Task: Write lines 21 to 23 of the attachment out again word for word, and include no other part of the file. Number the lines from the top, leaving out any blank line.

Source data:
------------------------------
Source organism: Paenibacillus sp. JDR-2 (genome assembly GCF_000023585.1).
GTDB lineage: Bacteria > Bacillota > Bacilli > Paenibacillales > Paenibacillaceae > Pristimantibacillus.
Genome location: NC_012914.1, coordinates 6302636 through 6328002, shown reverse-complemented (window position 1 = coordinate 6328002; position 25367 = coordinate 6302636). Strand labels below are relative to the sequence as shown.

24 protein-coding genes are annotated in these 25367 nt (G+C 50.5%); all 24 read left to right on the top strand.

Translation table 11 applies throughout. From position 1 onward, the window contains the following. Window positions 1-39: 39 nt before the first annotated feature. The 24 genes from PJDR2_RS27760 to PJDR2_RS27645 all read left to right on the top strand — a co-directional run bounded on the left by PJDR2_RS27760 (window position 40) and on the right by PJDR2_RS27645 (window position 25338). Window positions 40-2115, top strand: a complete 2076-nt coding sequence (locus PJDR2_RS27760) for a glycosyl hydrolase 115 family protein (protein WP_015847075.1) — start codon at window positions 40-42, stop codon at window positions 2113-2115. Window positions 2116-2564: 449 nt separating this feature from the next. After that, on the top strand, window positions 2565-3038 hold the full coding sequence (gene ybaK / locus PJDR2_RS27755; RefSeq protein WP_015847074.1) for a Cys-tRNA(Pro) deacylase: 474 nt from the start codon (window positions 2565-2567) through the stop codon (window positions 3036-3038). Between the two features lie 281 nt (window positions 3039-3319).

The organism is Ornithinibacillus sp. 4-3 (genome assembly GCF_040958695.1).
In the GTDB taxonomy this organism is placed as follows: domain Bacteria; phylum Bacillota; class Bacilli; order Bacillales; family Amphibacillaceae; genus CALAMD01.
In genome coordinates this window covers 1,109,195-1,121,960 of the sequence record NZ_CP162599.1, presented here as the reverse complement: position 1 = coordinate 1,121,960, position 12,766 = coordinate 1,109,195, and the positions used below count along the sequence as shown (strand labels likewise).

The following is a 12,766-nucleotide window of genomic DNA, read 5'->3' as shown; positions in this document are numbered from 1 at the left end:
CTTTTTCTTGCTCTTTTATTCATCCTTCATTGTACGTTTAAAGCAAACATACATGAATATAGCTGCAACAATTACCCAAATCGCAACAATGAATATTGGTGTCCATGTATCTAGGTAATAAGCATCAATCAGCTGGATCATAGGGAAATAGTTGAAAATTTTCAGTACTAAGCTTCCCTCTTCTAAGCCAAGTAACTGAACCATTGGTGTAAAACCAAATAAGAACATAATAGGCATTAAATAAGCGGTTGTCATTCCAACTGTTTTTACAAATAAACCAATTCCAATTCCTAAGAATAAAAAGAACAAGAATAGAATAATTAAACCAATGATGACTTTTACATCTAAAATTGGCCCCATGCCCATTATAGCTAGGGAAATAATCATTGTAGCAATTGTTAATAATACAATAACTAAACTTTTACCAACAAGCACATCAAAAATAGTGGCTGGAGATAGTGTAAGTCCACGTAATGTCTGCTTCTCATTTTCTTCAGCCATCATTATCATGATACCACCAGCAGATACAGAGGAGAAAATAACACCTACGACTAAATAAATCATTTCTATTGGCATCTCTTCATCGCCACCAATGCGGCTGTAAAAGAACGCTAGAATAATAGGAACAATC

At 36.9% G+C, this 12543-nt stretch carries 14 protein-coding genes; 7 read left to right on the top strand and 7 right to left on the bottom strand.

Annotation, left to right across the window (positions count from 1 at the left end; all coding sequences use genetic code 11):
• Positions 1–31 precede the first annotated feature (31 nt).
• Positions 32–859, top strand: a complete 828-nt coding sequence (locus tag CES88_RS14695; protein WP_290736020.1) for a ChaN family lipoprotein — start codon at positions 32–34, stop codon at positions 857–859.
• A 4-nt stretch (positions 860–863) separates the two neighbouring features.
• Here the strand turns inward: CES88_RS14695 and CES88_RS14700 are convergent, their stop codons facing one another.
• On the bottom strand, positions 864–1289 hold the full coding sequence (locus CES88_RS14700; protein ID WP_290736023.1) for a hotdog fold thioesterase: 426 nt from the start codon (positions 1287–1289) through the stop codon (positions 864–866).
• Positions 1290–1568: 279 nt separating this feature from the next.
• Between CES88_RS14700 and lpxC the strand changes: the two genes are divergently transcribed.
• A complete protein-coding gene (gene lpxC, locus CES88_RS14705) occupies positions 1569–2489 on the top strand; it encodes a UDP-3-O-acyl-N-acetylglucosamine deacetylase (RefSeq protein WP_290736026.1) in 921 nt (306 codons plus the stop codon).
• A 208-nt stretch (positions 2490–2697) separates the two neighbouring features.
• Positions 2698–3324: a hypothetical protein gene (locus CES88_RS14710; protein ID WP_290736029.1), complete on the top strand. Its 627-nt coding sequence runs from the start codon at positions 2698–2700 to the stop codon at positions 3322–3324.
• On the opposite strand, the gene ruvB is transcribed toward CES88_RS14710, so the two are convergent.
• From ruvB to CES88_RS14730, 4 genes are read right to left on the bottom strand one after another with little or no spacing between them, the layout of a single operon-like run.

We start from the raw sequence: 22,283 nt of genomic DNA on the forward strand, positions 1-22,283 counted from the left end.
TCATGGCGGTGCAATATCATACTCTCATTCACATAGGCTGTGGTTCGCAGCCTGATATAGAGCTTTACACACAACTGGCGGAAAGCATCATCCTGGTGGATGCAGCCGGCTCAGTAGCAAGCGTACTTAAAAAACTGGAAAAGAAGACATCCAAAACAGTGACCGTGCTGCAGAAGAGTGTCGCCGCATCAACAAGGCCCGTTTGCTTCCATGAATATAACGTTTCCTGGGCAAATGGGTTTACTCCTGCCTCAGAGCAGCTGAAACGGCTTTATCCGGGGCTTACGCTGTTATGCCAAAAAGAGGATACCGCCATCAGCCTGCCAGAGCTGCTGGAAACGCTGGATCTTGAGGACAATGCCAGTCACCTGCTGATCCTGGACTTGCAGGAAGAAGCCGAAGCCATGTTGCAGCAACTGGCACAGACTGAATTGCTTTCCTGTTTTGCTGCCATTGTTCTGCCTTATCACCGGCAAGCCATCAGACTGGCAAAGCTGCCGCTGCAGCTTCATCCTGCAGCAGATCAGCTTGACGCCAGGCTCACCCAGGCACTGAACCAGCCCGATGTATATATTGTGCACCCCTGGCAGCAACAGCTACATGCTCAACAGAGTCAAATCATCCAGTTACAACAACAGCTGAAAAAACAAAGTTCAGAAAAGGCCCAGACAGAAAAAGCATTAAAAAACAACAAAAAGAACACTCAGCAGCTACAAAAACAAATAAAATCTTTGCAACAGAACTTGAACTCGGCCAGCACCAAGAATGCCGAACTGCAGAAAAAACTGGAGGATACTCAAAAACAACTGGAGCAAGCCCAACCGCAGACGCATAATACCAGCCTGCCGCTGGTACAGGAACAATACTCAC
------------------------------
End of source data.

• A 208-nt stretch (positions 2490–2697) separates the two neighbouring features.
• Positions 2698–3324: a hypothetical protein gene (locus CES88_RS14710; protein ID WP_290736029.1), complete on the top strand. Its 627-nt coding sequence runs from the start codon at positions 2698–2700 to the stop codon at positions 3322–3324.
• On the opposite strand, the gene ruvB is transcribed toward CES88_RS14710, so the two are convergent.